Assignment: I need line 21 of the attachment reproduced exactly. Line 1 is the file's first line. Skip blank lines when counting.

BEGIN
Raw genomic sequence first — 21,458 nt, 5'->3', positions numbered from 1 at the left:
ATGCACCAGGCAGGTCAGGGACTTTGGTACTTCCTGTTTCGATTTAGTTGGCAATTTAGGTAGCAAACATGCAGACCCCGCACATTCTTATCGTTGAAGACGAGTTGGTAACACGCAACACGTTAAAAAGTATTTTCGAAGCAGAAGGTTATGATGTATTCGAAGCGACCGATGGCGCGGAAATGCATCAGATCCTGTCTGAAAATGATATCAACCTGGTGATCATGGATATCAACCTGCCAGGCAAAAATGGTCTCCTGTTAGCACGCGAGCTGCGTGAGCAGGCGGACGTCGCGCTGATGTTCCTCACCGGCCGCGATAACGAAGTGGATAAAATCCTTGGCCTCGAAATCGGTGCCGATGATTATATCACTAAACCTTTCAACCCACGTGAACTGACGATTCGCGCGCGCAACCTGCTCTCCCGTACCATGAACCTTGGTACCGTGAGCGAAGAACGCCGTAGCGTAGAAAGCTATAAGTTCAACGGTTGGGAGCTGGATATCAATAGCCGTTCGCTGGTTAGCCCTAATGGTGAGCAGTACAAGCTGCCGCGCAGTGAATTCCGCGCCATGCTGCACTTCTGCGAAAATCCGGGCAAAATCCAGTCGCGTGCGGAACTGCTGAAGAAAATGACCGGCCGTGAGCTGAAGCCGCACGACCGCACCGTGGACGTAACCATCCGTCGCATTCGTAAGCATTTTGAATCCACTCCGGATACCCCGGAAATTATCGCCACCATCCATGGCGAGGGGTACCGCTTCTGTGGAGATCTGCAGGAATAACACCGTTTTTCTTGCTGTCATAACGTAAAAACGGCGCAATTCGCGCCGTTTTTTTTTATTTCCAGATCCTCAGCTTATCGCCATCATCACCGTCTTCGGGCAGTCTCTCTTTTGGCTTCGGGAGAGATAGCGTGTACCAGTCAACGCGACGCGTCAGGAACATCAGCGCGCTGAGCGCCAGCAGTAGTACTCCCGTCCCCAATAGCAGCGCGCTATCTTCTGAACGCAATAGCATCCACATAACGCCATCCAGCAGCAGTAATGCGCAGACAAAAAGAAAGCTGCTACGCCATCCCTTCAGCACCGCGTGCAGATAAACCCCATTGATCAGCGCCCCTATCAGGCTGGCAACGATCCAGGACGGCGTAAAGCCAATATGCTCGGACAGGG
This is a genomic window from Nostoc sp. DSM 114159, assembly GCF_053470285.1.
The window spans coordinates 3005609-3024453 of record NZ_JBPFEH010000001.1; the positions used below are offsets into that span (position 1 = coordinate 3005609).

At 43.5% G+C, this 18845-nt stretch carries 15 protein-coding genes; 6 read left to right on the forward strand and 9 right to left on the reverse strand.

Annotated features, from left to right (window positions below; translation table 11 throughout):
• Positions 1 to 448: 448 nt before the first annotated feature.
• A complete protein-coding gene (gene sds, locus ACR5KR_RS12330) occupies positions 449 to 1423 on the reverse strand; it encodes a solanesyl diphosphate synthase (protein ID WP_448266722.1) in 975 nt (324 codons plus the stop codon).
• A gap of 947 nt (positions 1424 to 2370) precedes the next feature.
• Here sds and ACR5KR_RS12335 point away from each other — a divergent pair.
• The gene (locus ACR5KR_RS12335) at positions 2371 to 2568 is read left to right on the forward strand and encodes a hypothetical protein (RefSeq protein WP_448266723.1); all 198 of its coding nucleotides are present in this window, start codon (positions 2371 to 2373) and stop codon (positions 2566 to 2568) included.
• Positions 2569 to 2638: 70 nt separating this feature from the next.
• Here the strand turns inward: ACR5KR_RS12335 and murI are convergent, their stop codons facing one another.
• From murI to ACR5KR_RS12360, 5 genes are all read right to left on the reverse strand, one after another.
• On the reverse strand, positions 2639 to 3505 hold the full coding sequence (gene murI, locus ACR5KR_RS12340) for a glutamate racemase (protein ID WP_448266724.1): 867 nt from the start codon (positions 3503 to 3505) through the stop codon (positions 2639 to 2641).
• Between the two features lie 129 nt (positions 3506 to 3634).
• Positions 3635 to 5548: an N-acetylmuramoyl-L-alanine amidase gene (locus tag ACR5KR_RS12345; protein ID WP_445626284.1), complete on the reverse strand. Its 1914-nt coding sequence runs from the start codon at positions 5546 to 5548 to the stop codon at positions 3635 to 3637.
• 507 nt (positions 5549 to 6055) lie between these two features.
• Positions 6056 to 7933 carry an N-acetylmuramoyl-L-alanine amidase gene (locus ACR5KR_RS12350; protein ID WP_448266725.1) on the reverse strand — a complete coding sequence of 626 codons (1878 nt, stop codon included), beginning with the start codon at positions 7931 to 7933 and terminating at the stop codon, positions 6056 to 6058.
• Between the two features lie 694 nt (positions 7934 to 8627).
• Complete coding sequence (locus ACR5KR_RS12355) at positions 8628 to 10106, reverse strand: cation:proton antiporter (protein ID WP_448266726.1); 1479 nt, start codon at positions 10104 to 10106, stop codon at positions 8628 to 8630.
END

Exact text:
• Complete coding sequence (locus ACR5KR_RS12355) at positions 8628 to 10106, reverse strand: cation:proton antiporter (protein ID WP_448266726.1); 1479 nt, start codon at positions 10104 to 10106, stop codon at positions 8628 to 8630.